The brilliant Grealish, who looks every bit like he’s been playing in the side for years, released Cancelo and his de Bruyne-esque pass across goal had Chelsea scrambling. Mendy got a hand to it, but only parried it to Jesus and his first time shot looked every inch a certain goal, until Thiago Silva cleared off the line. Grealish himself had two opportunities to increase the lead but was denied on both occasions by Mendy.
Sensing a growing danger as Chelsea threw all hands to the pump, Guardiola sent on Fernandinho to shore up the defence and ensure the blues job was done. The fresh legs of the Brazilian stalwart were a welcome relief as the home side looked tried to take the ascendency.
But City were defensively solid and kept the Chelsea attack at bay. Lukaku, who had been so potent in front of goal since his return to Chelsea, was almost non-existent and it would have been easy to forget he was on the field. Laporte and Dias kept him at arm’s length for most of the match, and when the Belgian finally got free from the shackles to score, an offside had already been called, much to the relief of the faithful.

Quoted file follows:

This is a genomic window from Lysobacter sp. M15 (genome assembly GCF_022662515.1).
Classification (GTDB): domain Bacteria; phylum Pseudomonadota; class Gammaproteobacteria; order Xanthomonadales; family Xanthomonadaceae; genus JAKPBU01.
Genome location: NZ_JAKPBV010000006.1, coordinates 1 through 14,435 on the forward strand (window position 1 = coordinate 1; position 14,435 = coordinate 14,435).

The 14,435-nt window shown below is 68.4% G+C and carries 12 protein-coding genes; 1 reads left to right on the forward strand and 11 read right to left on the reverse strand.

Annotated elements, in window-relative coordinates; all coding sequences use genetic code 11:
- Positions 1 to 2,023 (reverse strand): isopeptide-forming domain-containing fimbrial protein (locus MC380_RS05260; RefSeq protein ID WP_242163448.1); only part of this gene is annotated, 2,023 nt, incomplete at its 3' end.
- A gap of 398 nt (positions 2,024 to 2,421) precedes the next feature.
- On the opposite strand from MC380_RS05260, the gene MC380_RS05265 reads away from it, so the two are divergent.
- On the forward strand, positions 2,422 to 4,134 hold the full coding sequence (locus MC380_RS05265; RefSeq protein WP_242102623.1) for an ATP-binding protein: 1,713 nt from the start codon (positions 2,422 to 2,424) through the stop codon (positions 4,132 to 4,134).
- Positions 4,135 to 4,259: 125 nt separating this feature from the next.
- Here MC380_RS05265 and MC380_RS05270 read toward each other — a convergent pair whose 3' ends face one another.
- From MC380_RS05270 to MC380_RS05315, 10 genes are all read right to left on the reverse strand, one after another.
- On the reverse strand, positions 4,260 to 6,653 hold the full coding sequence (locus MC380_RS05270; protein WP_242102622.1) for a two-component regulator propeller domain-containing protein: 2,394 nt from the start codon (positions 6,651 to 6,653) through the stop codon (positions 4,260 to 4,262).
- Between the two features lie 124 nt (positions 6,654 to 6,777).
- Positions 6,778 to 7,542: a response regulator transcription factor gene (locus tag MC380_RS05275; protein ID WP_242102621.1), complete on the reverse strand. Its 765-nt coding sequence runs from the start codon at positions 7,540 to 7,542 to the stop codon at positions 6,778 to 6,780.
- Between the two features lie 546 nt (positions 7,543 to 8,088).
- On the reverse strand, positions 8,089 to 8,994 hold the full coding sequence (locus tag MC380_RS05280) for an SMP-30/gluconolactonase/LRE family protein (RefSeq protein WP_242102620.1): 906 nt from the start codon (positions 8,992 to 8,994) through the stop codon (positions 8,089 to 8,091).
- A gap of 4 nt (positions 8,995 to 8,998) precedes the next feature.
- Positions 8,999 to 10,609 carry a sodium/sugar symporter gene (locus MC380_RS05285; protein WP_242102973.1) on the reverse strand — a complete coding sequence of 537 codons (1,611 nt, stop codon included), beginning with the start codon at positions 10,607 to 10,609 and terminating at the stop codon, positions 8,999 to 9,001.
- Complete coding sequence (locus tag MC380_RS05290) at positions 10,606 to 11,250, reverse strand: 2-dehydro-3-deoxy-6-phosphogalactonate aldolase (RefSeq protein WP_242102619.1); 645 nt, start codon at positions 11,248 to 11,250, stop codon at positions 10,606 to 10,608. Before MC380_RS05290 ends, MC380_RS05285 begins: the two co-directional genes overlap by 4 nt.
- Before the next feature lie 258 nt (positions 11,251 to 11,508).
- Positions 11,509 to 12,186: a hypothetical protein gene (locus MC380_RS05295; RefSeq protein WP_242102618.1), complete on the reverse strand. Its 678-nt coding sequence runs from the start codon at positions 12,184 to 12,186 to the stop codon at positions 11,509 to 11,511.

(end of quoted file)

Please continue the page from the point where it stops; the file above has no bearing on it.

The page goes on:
The striker gained a reputation for going missing in big games during his time at Old Trafford, and he is threatening to do the same again, having failed to score against Liverpool, Spurs and now City, and that will no doubt be a concern to Tuchel, who will be reliant on the big striker to boost their title hopes. And it was clear from the animation of Tuchel on the sidelines, who was so relaxed during that night in Porto, that the blues had got to him, and German wasn’t happy about his team, who usually do the bullying, being bullied themselves.
It was a workhorse performance from the blues, and in the end, one goal was all it took to secure the points, but more importantly, a fifth clean sheet in six games could prove vital towards the end of the season. If we’re scoring and not conceding, City will be there or there abouts come the end of the season.